Spot the bittern!

The south lake has two hides: the Hogarth hide and the South lake observatory. Judging from the web-site reports there are usually a few waders around but today from either hide all I could see were a large number of lapwings and a few ducks. Accordingly I decided to make my way back to the north west hides for a last look before heading back home.

A Bewick's swan and a curlew on the Tack Piece.

There was not much different from my earlier visit to these hides. In fact the peregrine was still sitting in the same place in the Dumbles so it obviously had a big meal to digest. Someone said that they'd seen the water rail by the feeders ten minutes previously so I waited a bit but it didn't show. I therefore worked my way back towards the main visitor reception, picked up my free book of the month (The Complete Illustrated Encyclopedia of European and British Birds) and headed back home.

Two of the redshank that were on the Tack Piece

A pleasant trip to visit this fascinating place and a couple more year ticks. In fact the bittern was yet another technical lifer (where I couldn't remember whether I'd seen it as a boy). This brings my year total to 222 and tantalisingly close to my target of 225. In addition the barnacle geese means that a dodgy escapee tick from earlier in the year could be legitimised.

2008 Year List:

221: white-fronted goose

222: bittern (technical lifer)

Sunday, 14 December 2008

A Dorchester Long-tailed Duck & a Farmoor Redpoll

I've not been on any major birding trips recently but just over a week ago it was a lovely sunny but frosty day and I fancied a birding trip out. There'd been a long-tailed duck on a pit in Dorchester for a few days and as I had missed the one at Appleford GP's earlier I decided that it would be nice to go and have a look. I was able to negotiate with my VLW (very lovely wife) that I could go without L our two year old son so I set off and was soon at the appropriate pit which was located down Drayton Lane.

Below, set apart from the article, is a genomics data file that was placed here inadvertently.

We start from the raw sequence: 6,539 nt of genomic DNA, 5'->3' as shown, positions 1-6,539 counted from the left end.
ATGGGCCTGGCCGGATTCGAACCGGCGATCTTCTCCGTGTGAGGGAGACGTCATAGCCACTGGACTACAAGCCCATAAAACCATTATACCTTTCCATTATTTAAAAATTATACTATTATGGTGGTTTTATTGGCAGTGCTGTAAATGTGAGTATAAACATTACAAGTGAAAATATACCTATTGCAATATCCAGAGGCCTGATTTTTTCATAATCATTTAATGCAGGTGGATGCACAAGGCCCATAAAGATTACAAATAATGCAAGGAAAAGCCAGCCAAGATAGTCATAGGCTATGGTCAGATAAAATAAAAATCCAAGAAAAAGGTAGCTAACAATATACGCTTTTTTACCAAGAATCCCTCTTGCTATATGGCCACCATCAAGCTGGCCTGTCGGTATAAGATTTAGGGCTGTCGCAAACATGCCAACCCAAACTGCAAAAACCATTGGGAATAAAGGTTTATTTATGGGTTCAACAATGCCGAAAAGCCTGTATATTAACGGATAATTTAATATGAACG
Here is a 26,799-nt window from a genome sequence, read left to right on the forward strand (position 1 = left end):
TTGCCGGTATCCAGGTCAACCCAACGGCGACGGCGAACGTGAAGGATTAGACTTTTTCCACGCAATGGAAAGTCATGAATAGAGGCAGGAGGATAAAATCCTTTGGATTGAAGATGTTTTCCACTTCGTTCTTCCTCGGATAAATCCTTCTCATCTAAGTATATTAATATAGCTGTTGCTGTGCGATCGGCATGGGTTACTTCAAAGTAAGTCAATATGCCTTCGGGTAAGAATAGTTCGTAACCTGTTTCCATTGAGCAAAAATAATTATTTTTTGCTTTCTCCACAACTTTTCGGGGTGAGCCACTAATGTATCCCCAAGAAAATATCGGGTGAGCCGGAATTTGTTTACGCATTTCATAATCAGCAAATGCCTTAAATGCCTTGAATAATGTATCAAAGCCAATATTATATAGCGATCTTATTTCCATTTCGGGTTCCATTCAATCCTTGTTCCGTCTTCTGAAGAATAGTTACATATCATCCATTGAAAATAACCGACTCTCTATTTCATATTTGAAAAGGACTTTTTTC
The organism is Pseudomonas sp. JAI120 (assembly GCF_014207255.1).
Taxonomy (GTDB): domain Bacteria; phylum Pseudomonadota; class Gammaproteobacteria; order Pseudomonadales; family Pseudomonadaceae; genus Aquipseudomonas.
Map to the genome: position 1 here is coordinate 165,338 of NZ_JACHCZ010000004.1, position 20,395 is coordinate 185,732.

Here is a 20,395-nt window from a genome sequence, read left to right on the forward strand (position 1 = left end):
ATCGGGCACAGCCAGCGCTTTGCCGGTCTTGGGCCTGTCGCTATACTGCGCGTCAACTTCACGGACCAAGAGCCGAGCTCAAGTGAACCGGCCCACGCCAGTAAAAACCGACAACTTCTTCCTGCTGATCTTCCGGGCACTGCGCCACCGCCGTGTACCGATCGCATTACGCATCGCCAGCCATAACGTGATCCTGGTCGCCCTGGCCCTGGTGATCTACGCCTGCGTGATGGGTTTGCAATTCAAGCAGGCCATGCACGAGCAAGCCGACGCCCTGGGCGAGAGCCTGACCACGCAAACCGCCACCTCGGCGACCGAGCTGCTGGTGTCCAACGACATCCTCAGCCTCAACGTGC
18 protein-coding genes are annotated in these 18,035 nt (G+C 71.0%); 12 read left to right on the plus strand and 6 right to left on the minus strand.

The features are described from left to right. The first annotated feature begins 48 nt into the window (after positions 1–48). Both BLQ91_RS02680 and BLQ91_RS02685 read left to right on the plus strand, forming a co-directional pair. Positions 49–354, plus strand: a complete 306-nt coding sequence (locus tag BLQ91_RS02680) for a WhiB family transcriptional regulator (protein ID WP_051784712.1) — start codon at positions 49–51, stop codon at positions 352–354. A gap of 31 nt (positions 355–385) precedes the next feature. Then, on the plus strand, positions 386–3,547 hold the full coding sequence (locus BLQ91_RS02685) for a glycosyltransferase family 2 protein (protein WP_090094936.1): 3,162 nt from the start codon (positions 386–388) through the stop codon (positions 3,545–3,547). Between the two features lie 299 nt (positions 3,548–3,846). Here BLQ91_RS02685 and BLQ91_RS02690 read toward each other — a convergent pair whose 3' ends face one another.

As I arrived I met a fellow birder just getting out of his car who was also looking for the same bird. He thought that it might be on the pit next door but I was pretty sure I had the right pit and so we started looking together for it. There were plenty of diving ducks about: pochards, tufted duck, some goldeneye as well as a few dabblers around the fringes: mostly shoveler and a few wigeon. There were also quite a few canada geese and plenty of the ubiquitous coot about. A flock of 8 or so siskins flew over calling noisly, which was nice to see. We worked our way along the pit until about half way down when my companion, who still thought it was the other pit, decided that he would go and try over there. I went on further on my own and towards the end I encountered a couple coming back the other way, who told me that the long-tailed duck was right down at the end of the pit. Encouraged by this I continued on to the end where I found a clearing where I could see out clearly. After several minutes of fruitless scanning I finally found the bird. It was diving frequently and it was hard work to get any decent digiscoping shots, especially as it was largely in a shaded area with lots of reflections on the water but I did manage a couple of ok shots. The other birder returned from the neighbouring pit, I showed him where the bird was and he and I watched it together for a while.

The Dorchester long-tailed duck.

This bird didn't represent a new year tick for me as I'd already seen quite a few on the sea at Easter up in Fife, but it was nice to get out on a crisp winter's morning and to see such an uncommon bird for Oxfordshire.

A few day's later I went down to Farmoor, once more to try to find a redpoll that so far has been eluding me. I was only intending to be out for a couple of hours but in the end I was out all morning. Still it's always nice to visit Farmoor, especially when there are some good birds there at the moment such as the two first winter scaup and the two great northern divers. I parked in my usual spot in Lower Whitely wood and walked along the road towards the farm, keeping an eye and ear out for anything interesting. Just through the gate there were a number of finches but mostly green with some gold as well. There were far fewer redwings and fieldfares around than usual as I made my way along the path towards the pump station and Pinkhill which was supposed to be the hot spot for redpolls. When I got there I scanned carefully but all I found was a nice pair of siskins feeding in an alder tree.